When it's done rendering, you can then trim the Fyuse for length and edit the brightness, contrast, exposure, saturation and sharpness. You can also add a vignette and apply one of nine filters, with options to adjust their intensity. On the editing screen, you can also save a still snapshot of the Fyuse to your phone. When you're done editing, you can write a description, add hashtags, and tag parts of the Fyuse before your publish it. You decide if you want to keep it private or make it public, which shares it with the Fyuse community and through your social networks.
The most interesting Fyuses have some movement in them, beyond you simply moving the camera, but the app gives you a lot of creative freedom to shoot any subject you want. That could be a 360-degree view of a room in your house, a panorama of beautiful scenery, or an expressive selfie. There are nearly endless ways to use Fyuse, and that's what makes this app memorable.
While you can keep your Fyuses private, the app thrives on its community of photographers who share their creations in an Instagram-like feed. As you scroll through the feed, Fyuses load automatically and you can tilt your phone to see them in action. Tap on any Fyuse to see the full-size version, which takes up your entire screen.
Below each Fyuse, there's a spot to leave comments, like the Fyuse, and "echo" it, which shares it with your followers, just like a retweet on Twitter. There are also options to share it to Facebook, Twitter, in a text, via email or by copying the direct link. If the Fyuse is yours, you can also edit or delete it the share menu.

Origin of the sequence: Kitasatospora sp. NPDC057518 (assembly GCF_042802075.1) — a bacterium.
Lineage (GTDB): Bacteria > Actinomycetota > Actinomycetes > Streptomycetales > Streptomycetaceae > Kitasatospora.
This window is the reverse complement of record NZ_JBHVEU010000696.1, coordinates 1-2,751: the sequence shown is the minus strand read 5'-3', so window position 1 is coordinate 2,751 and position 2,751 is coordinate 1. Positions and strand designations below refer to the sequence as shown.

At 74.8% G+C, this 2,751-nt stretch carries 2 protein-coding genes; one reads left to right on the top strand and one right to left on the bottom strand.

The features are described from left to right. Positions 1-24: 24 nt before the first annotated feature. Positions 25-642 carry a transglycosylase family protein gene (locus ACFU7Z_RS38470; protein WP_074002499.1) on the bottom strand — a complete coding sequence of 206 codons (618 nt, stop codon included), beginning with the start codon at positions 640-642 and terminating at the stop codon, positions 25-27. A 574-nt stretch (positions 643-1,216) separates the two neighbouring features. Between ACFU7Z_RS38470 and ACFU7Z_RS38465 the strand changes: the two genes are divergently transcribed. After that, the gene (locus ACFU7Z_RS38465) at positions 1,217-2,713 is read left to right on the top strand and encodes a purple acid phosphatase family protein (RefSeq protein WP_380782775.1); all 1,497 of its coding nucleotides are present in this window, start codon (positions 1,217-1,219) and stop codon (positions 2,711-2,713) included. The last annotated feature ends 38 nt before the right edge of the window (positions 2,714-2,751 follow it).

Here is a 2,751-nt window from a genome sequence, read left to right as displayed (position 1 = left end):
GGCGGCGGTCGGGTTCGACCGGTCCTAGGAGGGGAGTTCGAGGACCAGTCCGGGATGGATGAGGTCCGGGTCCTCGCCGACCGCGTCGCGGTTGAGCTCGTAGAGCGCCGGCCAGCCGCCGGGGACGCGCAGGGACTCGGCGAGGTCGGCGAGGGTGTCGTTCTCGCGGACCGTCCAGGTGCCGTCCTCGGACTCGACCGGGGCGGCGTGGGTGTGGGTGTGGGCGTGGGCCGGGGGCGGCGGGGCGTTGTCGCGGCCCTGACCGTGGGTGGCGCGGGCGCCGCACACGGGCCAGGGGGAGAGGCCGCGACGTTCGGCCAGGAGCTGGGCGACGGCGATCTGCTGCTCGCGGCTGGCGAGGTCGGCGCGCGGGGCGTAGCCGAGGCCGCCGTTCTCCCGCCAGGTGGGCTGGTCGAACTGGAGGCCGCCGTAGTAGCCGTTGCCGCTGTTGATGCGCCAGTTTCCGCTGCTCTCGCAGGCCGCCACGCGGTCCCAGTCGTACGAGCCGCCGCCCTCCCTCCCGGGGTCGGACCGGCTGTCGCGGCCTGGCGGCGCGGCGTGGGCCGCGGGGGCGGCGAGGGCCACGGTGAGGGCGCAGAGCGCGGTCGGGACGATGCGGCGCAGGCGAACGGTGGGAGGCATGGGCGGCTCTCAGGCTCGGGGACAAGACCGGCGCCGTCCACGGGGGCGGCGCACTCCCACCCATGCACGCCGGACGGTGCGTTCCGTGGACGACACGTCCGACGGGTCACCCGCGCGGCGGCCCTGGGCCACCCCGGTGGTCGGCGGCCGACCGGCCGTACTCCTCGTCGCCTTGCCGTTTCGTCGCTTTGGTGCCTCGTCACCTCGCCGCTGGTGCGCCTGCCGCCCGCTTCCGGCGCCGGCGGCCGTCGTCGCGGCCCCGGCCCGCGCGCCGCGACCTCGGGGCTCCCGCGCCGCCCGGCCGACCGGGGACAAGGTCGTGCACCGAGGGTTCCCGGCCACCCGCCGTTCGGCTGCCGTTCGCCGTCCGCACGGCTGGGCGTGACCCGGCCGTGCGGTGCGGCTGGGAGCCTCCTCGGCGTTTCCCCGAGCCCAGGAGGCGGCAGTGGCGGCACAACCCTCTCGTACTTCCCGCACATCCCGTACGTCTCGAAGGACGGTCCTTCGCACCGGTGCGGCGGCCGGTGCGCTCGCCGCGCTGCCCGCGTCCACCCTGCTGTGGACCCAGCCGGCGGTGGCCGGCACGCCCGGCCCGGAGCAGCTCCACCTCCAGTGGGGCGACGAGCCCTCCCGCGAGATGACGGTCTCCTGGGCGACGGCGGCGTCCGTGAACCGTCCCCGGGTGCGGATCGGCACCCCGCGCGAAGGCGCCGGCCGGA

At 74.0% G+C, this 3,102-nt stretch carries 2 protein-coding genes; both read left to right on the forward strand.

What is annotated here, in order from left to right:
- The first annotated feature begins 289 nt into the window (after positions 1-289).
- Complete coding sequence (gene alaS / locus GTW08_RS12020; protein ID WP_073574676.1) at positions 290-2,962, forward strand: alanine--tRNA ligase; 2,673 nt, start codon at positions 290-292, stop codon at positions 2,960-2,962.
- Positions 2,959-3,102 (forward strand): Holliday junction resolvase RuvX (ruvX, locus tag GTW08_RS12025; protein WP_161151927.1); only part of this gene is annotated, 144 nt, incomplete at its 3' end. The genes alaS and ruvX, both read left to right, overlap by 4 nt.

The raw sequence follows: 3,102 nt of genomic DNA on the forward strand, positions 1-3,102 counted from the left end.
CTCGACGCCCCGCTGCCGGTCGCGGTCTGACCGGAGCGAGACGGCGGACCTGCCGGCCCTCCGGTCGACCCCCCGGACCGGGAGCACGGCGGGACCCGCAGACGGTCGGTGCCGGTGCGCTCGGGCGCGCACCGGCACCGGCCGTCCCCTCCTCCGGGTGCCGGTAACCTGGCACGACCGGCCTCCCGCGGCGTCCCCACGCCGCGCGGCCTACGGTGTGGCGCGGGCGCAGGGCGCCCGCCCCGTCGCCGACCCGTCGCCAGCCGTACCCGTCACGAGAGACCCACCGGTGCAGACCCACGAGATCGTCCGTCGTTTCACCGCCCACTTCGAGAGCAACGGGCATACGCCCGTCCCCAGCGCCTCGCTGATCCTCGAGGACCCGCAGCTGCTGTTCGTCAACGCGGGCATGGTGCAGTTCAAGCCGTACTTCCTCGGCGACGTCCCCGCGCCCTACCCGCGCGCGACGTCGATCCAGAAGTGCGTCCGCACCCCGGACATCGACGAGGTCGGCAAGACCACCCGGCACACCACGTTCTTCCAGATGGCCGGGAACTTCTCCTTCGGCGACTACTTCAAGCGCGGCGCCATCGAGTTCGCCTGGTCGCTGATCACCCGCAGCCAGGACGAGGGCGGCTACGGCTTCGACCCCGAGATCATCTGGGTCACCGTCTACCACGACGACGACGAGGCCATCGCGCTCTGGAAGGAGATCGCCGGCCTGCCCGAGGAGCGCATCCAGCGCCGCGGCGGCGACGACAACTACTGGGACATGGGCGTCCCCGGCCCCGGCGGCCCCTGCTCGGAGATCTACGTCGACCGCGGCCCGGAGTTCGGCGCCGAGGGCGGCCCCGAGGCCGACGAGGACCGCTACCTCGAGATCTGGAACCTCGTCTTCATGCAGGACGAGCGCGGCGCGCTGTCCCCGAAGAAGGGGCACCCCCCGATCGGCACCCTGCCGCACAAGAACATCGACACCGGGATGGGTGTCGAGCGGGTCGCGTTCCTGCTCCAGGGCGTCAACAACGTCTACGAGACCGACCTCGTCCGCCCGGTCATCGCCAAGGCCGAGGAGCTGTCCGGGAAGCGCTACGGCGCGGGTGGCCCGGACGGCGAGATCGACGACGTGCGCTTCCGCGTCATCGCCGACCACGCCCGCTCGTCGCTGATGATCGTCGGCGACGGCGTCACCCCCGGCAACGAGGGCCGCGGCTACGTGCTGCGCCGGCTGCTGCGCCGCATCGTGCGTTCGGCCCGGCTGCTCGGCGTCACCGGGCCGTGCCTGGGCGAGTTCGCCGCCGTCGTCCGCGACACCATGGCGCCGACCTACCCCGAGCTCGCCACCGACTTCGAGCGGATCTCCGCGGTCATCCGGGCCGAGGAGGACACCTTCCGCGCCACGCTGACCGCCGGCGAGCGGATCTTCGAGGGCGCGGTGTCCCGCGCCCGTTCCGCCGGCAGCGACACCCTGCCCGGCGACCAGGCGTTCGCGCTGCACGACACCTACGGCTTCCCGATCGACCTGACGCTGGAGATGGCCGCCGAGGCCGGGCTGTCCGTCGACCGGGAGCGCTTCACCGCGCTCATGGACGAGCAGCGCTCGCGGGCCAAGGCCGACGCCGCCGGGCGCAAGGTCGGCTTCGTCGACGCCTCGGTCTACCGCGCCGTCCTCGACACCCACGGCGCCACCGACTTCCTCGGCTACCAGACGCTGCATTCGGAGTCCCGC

Like Instagram, Fyuse lets you add hashtags to your posts, so others can find what you've shared. In the compass tab, you can browse or search popular hashtags to explore the community. Your Fyuse feed is prepopulated with top users, and you can follow people to see when they post a new Fyuse. The app will also find your friends if you sign up with Facebook or connect your Twitter account.
The biggest drawback of Fyuse is that its community is smaller that Instagram's or Vine's, so you might not get the same social interactions on your posts. However, the app makes up for this by letting you share fully interactive Fyuses to Facebook and Twitter.
On Facebook's desktop site, Fyuses are embedded in your posts and they'll move as you drag the cursor across them. On mobile, a shared Fyuse from Facebook and Twitter open in a webpage where you can tilt your phone to make it move. Finally, if you share a Fyuse via email, it turns into a GIF.
Fyuse is unlike any other photo app I've come across, and that's what makes it so special. The images you capture seem to leap off the screen and the immersive, 3D-like effects make Fyuses more interesting than a still photo, video or GIF. While those mediums aren't going anywhere, I like having a new way of capturing the world.
Fyuse isn't quite perfect yet -- there are a few bugs in both versions of the apps, but not enough to damper the experience. Likewise, the community is small and still growing, but the app makes up for that with solid sharing features.
If you're looking to break out of an Instagram rut, or just want to shoot something more than a 15-second video, give Fyuse a try.